SALT LAKE CITY (ABC4) — Utah has seemingly received an abundance of moisture this year thanks to monsoons and tropical impacts from Hurricane Hilary in mid-August.

Water officials in the Beehive state say the storms have been a welcome relief to water demand across the state but it has fallen short of providing a “significant boost” to reservoirs statewide.

Monsoonal moisture is a critical part of Utah’s water cycle. The intense, short-term rainfall can provide an immediate increase in the inflow of water into reservoirs through runoffs from rivers and streams. The storms can also improve water quality by diluting pollutants in reservoirs and reducing the build-up of sediments. Perhaps most importantly, however, monsoon season reduces irrigation demand.

According to the Utah Division of Water Resources, about 60% of outdoor water use is residential – homeowners watering their lawns. As homeowners turn off their sprinklers during rain storms, it can result in big water savings for Utah’s reservoirs.

The division said reservoir storage statewide is at 77%, which is a considerable improvement from last year’s 45% and even above the normal storage level of 57%. The Great Salt Lake rose about 5.5 feet from its historic low in November and salinity levels have returned to favorable levels, reports the division.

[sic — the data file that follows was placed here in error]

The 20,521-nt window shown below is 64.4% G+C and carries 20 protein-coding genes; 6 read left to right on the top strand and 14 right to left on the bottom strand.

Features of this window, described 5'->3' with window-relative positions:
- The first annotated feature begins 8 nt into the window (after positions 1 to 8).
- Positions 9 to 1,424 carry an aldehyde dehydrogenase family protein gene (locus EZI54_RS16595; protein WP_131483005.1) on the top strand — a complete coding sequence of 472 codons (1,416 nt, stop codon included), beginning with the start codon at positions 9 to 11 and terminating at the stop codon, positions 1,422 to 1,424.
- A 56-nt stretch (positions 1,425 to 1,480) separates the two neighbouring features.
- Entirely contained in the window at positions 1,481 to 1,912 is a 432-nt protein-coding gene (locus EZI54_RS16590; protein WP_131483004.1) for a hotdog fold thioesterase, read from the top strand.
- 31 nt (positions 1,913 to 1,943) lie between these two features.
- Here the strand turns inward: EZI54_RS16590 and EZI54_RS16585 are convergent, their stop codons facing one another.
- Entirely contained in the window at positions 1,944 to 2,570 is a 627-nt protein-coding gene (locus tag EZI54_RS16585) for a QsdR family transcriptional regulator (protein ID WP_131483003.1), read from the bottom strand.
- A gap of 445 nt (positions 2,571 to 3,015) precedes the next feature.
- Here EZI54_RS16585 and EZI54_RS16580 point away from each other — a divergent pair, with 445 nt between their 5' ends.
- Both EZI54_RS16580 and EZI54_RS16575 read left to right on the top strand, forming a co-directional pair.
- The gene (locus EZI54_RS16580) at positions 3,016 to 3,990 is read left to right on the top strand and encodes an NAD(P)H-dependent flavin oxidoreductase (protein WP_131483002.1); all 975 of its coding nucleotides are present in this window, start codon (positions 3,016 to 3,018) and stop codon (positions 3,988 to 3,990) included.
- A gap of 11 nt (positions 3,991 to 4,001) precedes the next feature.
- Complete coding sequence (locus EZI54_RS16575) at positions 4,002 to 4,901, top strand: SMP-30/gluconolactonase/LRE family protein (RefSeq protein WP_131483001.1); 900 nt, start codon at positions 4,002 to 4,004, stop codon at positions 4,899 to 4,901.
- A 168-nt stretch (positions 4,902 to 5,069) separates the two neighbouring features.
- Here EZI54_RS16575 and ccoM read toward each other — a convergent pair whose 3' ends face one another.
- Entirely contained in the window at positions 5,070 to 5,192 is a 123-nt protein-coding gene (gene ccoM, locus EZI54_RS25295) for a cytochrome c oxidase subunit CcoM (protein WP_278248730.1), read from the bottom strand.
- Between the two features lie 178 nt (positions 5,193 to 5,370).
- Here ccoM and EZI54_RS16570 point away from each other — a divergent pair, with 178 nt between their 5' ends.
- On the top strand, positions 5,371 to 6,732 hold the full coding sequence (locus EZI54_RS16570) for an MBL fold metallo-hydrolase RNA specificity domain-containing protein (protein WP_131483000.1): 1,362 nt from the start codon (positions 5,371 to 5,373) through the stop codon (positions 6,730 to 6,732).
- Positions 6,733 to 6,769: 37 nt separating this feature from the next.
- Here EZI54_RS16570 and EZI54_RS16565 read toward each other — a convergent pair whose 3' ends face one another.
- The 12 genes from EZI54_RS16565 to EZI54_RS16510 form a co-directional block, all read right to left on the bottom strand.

However, since both peaked in mid-June and mid-July, both reservoirs and the lake have seen declining levels. Reservoirs have fallen 8% since its peak due to evaporative demand and water use and the lake is expected to steadily decline until October, when cooler temperatures arrive with an increase in precipitation.

“Monsoonal moisture may not have been a silver bullet for our reservoirs, but it has been a lifeline in reducing demand,” Division of Water Resources Director Candice Hasenyager. “It reminds us that nature plays an important role in our quest for resiliency and reducing demand is the one lever we have to pull to secure our water future.”

Hasenyager said it’s important for everyone to be mindful of their irrigation practices. Now is the time to start dialing back watering lawns and paying close attention to how much water is used. Hasenyager said the conservation of water is still a top priority in order to ensure responsible water usage.

Residents and businesses looking to “slow the flow” and help conserve water can find more information through various programs offered by the Department of Natural Resources. Farmers are encouraged to check out the Agricultural Optimization Program while residents are encouraged to visit